I was surprised to discover through Google Analytics that one of my most popular blog posts is a very short item about how Bill O’Reilly managed to promote his Killing Lincoln book while a guest on “Saturday Night Live.” (Let’s be honest — SNL’s “What’s Up with That?” fake talk show is not on any book publicist’s list of media options.)
Why has that post generated more traffic to my site than just about any other post? Because it’s about Bill O’Reilly and his enormously popular book. When people search for O’Reilly or his book title, my post shows up in the search engine results.
Ah . . . the power of SEO.
So, when my friend with a new nonfiction Kindle Single grumbled that Stephen King’s new Kindle Single, Guns, bumped his book down a notch on the bestseller list on Amazon, I urged him to blog about it. (Kindle Singles are books that are longer than a long magazine article but much shorter than a book.)
Blog about trending topics
If there’s a development in your book’s topic or your publishing genre, I encourage you to blog about it immediately, too. Here’s why:
- It will drive traffic to your site. Your blog post on a news story will be found in search engines if you’ve written the post so that the words people will be searching for are in your title and/or the first one or two sentences of your post. (This is how SEO — search engine optimization — works.)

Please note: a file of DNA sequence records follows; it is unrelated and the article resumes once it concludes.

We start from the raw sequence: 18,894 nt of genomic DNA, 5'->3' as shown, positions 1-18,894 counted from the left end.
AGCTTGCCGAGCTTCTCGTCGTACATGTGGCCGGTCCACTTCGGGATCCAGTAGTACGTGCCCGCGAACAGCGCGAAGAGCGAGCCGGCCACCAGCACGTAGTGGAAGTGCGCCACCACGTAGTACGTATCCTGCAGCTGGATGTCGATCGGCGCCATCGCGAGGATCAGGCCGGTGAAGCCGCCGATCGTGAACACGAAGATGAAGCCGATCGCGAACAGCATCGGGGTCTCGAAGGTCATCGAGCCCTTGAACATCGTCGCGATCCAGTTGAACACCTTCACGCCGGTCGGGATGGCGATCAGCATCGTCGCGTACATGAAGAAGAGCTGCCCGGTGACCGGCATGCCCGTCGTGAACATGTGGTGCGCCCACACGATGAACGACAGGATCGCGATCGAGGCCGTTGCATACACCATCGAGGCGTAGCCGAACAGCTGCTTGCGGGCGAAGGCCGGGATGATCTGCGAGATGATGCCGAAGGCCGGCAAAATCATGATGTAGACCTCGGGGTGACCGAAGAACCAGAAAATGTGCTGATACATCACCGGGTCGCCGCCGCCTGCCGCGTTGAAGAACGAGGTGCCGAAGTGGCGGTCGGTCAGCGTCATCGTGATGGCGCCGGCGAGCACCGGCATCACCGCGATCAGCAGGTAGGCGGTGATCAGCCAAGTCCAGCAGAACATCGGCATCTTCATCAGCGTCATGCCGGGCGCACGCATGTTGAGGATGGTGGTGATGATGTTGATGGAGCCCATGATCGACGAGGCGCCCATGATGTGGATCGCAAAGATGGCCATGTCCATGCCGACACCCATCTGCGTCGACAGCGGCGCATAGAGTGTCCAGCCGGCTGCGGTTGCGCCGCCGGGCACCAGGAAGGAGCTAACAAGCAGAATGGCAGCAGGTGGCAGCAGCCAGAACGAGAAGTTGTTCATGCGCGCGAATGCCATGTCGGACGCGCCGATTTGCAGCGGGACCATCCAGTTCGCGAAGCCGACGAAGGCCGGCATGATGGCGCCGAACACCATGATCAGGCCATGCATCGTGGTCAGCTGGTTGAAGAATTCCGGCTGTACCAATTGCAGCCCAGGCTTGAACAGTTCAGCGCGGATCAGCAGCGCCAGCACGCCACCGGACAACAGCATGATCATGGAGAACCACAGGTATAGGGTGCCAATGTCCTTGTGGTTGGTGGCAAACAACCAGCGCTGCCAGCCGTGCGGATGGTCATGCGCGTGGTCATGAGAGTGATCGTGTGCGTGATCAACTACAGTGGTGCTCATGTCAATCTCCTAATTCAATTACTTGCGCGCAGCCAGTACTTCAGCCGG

- Your post could generate publicity. If you’ve offered a counter-intuitive perspective or expressed your opinion on a breaking story particularly well, your blog could be quoted in the press or you could be interviewed by the media.
- You will look like hot stuff. For example, if Stephen King has written a Kindle Single, that says a lot about other nonfiction Kindle Single titles and authors, doesn’t it? A little bit of his star power is rubbing off on them. In addition, if you’re writing about a publishing development that’s breaking news, you look like you’re plugged into your genre. That’s reassuring to readers (and publishers).
- You will boost your platform. People who discover your blog after finding you when searching for the trending story could become fans. What author doesn’t welcome the opportunity to acquire more fans?
If you have a reaction to a trending news story and can contribute to the conversation, blog about it. Compare the traffic to that post with others and see if it made a difference. If it did — and it probably will — do more of it.
What has been your most popular blog post, and why?
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